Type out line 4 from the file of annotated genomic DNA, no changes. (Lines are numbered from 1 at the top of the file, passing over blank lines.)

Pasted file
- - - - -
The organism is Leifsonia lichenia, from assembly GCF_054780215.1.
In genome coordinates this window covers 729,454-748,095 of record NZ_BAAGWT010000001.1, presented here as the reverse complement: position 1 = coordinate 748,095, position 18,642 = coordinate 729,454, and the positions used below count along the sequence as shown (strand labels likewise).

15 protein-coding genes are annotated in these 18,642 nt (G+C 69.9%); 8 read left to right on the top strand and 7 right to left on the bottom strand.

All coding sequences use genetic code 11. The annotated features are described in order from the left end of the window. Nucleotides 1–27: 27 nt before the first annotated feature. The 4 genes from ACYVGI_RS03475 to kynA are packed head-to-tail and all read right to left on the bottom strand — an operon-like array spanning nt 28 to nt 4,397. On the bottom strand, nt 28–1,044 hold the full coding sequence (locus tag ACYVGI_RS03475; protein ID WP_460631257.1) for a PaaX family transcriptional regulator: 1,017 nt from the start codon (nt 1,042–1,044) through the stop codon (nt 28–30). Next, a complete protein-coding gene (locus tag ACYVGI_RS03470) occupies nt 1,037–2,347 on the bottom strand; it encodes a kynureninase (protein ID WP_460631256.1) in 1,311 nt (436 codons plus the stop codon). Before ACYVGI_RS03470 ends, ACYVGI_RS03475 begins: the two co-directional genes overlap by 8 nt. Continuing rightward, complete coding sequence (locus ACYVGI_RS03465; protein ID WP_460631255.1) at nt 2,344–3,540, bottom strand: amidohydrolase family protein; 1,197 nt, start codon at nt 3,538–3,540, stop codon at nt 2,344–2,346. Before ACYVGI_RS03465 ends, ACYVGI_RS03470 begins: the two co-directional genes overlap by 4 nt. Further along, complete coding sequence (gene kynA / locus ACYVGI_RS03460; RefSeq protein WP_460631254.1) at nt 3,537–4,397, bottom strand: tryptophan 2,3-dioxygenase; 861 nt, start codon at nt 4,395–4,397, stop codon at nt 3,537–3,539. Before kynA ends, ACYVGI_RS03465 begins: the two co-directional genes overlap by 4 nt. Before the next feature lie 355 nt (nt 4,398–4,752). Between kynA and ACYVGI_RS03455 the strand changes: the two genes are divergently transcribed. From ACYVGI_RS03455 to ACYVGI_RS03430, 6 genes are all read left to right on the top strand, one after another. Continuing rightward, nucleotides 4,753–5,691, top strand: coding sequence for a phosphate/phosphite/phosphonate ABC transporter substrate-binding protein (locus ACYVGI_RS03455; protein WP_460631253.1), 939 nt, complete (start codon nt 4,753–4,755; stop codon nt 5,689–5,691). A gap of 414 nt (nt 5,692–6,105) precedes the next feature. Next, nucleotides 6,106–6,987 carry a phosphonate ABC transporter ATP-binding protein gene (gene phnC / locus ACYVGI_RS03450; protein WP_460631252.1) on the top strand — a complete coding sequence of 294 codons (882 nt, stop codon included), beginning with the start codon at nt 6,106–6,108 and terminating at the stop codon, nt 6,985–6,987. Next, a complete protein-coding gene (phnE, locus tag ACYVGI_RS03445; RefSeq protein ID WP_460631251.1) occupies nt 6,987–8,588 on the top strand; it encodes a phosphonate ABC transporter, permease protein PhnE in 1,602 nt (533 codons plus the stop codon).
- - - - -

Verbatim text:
All coding sequences use genetic code 11. The annotated features are described in order from the left end of the window. Nucleotides 1–27: 27 nt before the first annotated feature. The 4 genes from ACYVGI_RS03475 to kynA are packed head-to-tail and all read right to left on the bottom strand — an operon-like array spanning nt 28 to nt 4,397. On the bottom strand, nt 28–1,044 hold the full coding sequence (locus tag ACYVGI_RS03475; protein ID WP_460631257.1) for a PaaX family transcriptional regulator: 1,017 nt from the start codon (nt 1,042–1,044) through the stop codon (nt 28–30). Next, a complete protein-coding gene (locus tag ACYVGI_RS03470) occupies nt 1,037–2,347 on the bottom strand; it encodes a kynureninase (protein ID WP_460631256.1) in 1,311 nt (436 codons plus the stop codon). Before ACYVGI_RS03470 ends, ACYVGI_RS03475 begins: the two co-directional genes overlap by 8 nt. Continuing rightward, complete coding sequence (locus ACYVGI_RS03465; protein ID WP_460631255.1) at nt 2,344–3,540, bottom strand: amidohydrolase family protein; 1,197 nt, start codon at nt 3,538–3,540, stop codon at nt 2,344–2,346. Before ACYVGI_RS03465 ends, ACYVGI_RS03470 begins: the two co-directional genes overlap by 4 nt. Further along, complete coding sequence (gene kynA / locus ACYVGI_RS03460; RefSeq protein WP_460631254.1) at nt 3,537–4,397, bottom strand: tryptophan 2,3-dioxygenase; 861 nt, start codon at nt 4,395–4,397, stop codon at nt 3,537–3,539. Before kynA ends, ACYVGI_RS03465 begins: the two co-directional genes overlap by 4 nt. Before the next feature lie 355 nt (nt 4,398–4,752). Between kynA and ACYVGI_RS03455 the strand changes: the two genes are divergently transcribed. From ACYVGI_RS03455 to ACYVGI_RS03430, 6 genes are all read left to right on the top strand, one after another. Continuing rightward, nucleotides 4,753–5,691, top strand: coding sequence for a phosphate/phosphite/phosphonate ABC transporter substrate-binding protein (locus ACYVGI_RS03455; protein WP_460631253.1), 939 nt, complete (start codon nt 4,753–4,755; stop codon nt 5,689–5,691). A gap of 414 nt (nt 5,692–6,105) precedes the next feature. Next, nucleotides 6,106–6,987 carry a phosphonate ABC transporter ATP-binding protein gene (gene phnC / locus ACYVGI_RS03450; protein WP_460631252.1) on the top strand — a complete coding sequence of 294 codons (882 nt, stop codon included), beginning with the start codon at nt 6,106–6,108 and terminating at the stop codon, nt 6,985–6,987. Next, a complete protein-coding gene (phnE, locus tag ACYVGI_RS03445; RefSeq protein ID WP_460631251.1) occupies nt 6,987–8,588 on the top strand; it encodes a phosphonate ABC transporter, permease protein PhnE in 1,602 nt (533 codons plus the stop codon).